Today, I’m hosting author Jessamyn Kingley’s latest release Matebond Dance, book thirty-six in the D’vaire series, a m/m paranormal romance.
Book Title: Matebond Dance (D’Vaire, Book 36)
Author and Publisher: Jessamyn Kingley
Cover Artist: LJ Anderson of Mayhem Cover Creations
Release Date: April 27, 2023
Genres: MM Fantasy/Paranormal Romance
Tropes: Fated mates
Themes: Enemies to lovers
Heat Rating: 3 flames
Length: 95 600 words
It is not a standalone story, but does not end on a cliffhanger.
Buy Links – Available in Kindle Unlimited
The only thing these two mates have left in common is dance and scorn.
Shane is a talented dancer, adores his family, and cannot imagine the world without his best friend. Fate made him a shifter, and at seventeen, Shane discovers the boy he has been crushing on for years is his mate. Sadly, Shane’s best friend is not interested in a romantic relationship—especially not with a man.
Gryphon cannot handle learning that Shane is his mate. For most of their childhood, they dreamed of sharing a stage and confided their innocent secrets. But Gryphon never thought of Shane as a potential love interest. Shane is a man, and Gryphon is not gay. Confused and terrified, Gryphon asks Shane to end their matebond forever.
Destroyed by Gryphon’s rejection and refusing to defy the goddess who put them together, Shane leaves everything behind and starts fresh thousands of miles away. Nine years later, both men are accomplished dancers and have barely spoken in years, despite the connection they hide from nearly everyone. Shane is called home to help his father, and he must confront his past—and the other half of his soul.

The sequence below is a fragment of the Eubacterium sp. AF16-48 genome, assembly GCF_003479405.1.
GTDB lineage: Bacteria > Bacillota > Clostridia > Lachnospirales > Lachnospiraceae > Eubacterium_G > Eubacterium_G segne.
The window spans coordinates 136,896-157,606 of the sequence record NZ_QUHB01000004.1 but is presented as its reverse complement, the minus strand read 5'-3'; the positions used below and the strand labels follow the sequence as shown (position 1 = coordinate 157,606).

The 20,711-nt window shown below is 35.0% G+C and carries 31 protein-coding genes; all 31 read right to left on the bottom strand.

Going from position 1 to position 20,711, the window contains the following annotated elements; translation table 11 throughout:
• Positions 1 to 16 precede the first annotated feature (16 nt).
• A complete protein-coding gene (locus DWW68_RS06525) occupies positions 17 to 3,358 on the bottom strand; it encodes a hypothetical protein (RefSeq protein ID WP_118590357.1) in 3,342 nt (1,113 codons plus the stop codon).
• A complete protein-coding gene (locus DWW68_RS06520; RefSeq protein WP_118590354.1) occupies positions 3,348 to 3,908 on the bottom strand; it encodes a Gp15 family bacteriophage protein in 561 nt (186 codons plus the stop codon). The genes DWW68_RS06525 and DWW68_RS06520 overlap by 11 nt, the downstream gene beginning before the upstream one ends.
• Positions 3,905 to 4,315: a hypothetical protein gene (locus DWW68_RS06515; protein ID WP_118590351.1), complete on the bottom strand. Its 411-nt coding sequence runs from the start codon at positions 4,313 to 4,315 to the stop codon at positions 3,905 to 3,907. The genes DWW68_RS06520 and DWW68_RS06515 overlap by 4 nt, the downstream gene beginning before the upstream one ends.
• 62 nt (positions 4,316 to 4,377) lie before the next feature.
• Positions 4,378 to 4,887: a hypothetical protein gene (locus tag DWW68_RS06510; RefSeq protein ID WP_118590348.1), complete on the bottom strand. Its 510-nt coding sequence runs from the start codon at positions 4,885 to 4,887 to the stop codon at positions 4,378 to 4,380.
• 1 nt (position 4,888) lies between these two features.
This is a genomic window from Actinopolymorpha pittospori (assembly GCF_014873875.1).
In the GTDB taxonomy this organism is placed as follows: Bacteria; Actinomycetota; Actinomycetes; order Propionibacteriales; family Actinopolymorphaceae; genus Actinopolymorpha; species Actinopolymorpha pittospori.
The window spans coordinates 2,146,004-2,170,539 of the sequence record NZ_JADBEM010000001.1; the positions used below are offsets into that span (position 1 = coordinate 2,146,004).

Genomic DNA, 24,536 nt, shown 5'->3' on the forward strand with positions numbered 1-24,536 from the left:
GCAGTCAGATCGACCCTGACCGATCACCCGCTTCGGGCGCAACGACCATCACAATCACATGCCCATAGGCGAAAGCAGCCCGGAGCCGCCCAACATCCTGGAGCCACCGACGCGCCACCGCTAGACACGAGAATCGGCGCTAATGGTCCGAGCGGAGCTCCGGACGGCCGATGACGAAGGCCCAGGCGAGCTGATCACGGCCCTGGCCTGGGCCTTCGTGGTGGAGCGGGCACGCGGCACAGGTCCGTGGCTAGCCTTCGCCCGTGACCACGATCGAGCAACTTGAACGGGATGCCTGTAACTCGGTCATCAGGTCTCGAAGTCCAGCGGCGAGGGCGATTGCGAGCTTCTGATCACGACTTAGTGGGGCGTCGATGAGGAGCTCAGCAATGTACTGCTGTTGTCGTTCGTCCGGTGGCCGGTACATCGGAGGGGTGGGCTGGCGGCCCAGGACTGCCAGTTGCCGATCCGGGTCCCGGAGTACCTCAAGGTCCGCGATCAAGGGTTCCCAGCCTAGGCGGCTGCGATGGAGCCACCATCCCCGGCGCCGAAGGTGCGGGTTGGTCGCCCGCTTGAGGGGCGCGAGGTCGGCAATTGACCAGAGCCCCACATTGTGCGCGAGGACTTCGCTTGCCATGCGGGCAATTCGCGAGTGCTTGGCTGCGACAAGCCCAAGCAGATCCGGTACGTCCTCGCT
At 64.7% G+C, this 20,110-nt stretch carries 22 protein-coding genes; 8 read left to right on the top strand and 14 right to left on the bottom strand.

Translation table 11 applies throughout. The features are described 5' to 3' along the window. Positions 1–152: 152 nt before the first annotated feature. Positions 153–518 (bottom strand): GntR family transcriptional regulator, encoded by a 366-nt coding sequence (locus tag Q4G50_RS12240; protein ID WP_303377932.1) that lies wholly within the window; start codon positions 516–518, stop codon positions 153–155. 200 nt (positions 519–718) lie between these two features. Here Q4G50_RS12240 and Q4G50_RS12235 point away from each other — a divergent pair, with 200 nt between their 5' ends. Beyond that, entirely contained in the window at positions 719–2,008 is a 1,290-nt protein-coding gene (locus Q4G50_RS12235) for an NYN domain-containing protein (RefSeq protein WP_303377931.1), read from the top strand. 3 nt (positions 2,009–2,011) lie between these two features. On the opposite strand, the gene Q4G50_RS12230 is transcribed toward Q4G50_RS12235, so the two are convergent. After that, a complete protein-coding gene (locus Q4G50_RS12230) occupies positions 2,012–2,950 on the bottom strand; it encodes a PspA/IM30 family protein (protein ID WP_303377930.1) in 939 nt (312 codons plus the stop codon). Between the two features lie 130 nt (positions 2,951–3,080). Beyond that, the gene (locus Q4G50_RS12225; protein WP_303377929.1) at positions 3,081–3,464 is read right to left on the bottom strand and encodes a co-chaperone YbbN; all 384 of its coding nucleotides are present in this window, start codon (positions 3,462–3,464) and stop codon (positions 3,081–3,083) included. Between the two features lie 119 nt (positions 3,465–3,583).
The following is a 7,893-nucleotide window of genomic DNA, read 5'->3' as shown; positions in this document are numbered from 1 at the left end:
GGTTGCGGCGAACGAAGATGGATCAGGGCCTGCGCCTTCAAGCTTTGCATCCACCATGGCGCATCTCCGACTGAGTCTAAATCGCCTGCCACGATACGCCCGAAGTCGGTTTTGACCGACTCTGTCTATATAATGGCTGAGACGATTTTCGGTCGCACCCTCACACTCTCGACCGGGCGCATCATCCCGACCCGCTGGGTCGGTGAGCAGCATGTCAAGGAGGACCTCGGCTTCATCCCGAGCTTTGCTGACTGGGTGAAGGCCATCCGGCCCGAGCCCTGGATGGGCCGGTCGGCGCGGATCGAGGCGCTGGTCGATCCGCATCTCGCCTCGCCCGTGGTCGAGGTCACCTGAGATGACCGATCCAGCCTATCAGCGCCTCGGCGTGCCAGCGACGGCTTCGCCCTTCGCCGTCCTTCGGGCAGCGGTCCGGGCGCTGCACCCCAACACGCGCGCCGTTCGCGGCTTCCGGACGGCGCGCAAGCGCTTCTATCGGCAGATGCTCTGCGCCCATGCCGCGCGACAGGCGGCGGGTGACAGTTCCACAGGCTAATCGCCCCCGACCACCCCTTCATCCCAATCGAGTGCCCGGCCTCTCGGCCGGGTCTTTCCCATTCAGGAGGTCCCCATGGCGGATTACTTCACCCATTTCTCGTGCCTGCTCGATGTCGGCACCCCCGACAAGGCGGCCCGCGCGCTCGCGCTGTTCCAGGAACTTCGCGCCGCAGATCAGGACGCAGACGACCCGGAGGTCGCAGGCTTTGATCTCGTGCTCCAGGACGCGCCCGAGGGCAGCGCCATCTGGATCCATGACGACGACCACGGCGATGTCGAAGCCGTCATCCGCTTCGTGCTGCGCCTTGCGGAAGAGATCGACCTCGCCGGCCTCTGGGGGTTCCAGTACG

With time and space, Gryphon has cast aside the lies he once told himself, and he no longer pretends he is not attracted to Shane. However, Shane has zero interest in reconciliation, and there may be no salvaging their matebond. The choreography of two devoted lovers sets sparks flying, but these two mates have little left between them but spite.
Shane was used to having to catch on to routines swiftly, and it was expected of a dancer to learn without needing to be told repeatedly. But Shane wanted to invite no comment on his abilities or performance, so he concentrated harder than ever as they wound through the first hour of rehearsal. When Shane figured out that he’d be within inches of Gryphon for the entire thing, he wished he’d asked more questions.
The last thing he wanted was the rich scent of pine trees distracting him or the curiosity of his pony about their mate. His first shift had been weeks before Shane left Nevada, so his beast wasn’t that familiar with Gryphon or his griffin. Or the way Gryphon stirred up every one of Shane’s senses just by existing. It was annoying, and he was already feeling worn out by midday. Ian called out for a five-minute break, and Shane wanted to run from the room without ever returning.
“You picked up the steps quickly,” Gryphon said as Shane sat on the floor and stretched.
“Don’t sound so surprised, and stop towering over me. The room is big enough for you to pick another spot to stretch.” Normally Shane took no issue with anyone’s height, but it was annoying that Gryphon topped him by about six or seven inches.
“I guess you aren’t going to try to be friendly.”
Shane didn’t bother glancing up at Gryphon. “No, I’m not. Now go away.”
“You’re going to have to talk to me at some point.”
Bracing his elbows on the floor since his legs were in a full split, he glared at Gryphon. “Why would I have to do that?”
“Seriously? You’re going to pretend—”
“Do not start this shit at work,” Shane snapped. “In this room, you act professional. Whatever else exists between us has nothing to do with this show or what is expected of us as dancers, so you leave that crap at the door. Do you understand?”